Back when I was 11, I used to think that, thanks to J.J.B. Sports, the only sports brands that existed were Adidas, Nike and Reebok. Not true. Andy Murray sports Fred Perry, the Welsh rugby team play in Under Armor and Portsmouth F.C. wear Canterbury kits. The truth is that this completely fictional, holy trinity of brands has now been superseded by a new generation of sports clothing.
For me this became apparent in 2005. I was on my way to a tennis match when on Radio 2 came a program about the rise of the word «chav». Described by Urban Dictionary as «fag in one hand, jewellery in the other», they wonder around housing estates in «imitation Adidas tracksuits». This is further complemented on television shows like Channel 4’s Shameless, and thanks to characters like Mickey Maguire the identity of the tracksuit being an an innocent staple of 1980’s football, the tracksuit has become, with the right person, responsible for crimes against others as well as fashion.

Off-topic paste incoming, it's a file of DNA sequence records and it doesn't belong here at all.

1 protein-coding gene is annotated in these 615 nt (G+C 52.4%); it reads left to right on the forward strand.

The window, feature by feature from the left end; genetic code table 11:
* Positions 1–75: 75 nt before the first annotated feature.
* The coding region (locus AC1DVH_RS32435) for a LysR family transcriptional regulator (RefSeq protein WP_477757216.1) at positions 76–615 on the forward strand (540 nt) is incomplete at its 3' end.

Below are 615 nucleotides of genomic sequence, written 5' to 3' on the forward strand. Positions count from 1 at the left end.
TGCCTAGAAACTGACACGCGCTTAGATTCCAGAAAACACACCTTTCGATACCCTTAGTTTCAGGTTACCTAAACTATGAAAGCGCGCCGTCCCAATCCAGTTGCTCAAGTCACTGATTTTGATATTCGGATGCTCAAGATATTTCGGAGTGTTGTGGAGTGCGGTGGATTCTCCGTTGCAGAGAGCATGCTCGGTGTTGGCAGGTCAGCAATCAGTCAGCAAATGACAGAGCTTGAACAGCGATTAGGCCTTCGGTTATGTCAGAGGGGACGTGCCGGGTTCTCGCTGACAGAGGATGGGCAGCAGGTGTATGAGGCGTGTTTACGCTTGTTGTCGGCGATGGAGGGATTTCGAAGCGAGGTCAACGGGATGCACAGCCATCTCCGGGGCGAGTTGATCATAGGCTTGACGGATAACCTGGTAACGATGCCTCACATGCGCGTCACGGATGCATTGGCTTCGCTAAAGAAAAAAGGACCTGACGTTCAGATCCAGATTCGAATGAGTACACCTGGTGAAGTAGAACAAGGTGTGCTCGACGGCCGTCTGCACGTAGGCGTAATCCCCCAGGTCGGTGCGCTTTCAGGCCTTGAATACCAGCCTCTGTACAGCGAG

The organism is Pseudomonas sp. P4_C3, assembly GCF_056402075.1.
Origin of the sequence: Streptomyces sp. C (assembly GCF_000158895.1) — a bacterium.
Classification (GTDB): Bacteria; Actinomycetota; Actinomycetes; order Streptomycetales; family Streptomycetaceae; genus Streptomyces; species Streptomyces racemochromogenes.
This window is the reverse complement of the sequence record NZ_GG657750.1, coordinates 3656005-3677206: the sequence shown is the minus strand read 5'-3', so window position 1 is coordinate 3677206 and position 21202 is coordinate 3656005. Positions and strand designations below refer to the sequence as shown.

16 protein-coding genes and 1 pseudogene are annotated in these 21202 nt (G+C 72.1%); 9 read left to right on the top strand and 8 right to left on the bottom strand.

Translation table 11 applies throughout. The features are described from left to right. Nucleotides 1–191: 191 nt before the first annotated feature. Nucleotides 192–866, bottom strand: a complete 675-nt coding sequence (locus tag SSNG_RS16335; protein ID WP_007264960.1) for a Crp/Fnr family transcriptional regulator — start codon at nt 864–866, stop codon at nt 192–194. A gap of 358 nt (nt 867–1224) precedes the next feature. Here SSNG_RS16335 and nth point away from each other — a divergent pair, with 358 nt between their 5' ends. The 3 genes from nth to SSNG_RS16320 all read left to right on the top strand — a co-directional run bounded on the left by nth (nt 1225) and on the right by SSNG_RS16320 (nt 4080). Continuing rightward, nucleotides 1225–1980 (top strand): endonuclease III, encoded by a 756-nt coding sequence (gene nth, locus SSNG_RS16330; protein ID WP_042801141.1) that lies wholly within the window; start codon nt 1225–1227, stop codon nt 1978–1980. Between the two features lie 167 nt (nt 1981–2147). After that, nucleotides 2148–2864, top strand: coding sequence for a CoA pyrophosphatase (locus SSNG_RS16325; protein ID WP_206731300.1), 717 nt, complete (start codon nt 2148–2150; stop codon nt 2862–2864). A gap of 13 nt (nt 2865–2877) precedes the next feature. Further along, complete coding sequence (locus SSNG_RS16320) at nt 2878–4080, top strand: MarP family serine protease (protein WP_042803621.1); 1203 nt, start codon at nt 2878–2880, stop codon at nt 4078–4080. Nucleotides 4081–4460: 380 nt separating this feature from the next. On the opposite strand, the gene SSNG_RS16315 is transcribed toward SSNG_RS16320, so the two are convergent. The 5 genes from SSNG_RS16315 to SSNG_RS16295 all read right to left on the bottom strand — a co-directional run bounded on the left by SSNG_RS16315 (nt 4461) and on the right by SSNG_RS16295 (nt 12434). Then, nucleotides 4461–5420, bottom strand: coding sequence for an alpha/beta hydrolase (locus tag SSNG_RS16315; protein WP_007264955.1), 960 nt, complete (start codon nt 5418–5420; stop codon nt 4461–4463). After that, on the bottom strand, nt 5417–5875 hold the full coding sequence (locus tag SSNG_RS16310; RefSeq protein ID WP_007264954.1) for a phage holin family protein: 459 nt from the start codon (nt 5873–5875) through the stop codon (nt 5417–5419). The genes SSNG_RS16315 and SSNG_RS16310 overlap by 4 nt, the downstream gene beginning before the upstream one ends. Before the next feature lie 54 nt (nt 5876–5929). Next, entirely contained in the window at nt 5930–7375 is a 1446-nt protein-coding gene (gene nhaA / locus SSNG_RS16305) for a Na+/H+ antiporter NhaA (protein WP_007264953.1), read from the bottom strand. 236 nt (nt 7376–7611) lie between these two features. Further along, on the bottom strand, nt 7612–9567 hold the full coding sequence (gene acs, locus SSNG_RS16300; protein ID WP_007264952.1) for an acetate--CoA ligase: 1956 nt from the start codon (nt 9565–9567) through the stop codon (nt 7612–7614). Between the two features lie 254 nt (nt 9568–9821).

Today the blandest one-piece on the market, that was the Adidas trademark, has been replaced by apparel from brands like Canterbury, Under Armour and Kukri. Homoerotic super skin-tight base layers are the main culprit. Seemingly a size too small, many sportsman wear them to keep warm and in contact sports for «bosh-protection’. Stemmed from rugby league where it was used so opponents couldn’t grab on to shirts when making a tackle, base layers are becoming a «necessity» in all sports. No longer does your typical Premier League footballer embrace northern away trips to Newcastle on a winter night in just an away jersey.
European imports from Spain, Portugal, France, now must play in long sleeves, polar necks and base layers to keep warm. However some players just take it too far. In 2005 Ryan Giggs played in black tights to «protect his hamstrings» against Manchester City. This doesn’t help re-enforce that football is a man’s game but more of a «dress-up» by major brands on their own Barbie dolls, sorry, football players. However with this new generation of brands like Canterbury not having the arsenal, ahem, of clothing available to them some order has been restored.
Instead of the cliched university stereotype that if you have a Jack Will’s top, you have Canterbury tracky b’s, went to public school etc many others like footballers and hockey players alike are buying these clothes too. Whether rugby players like it or not.
By Joel Girling
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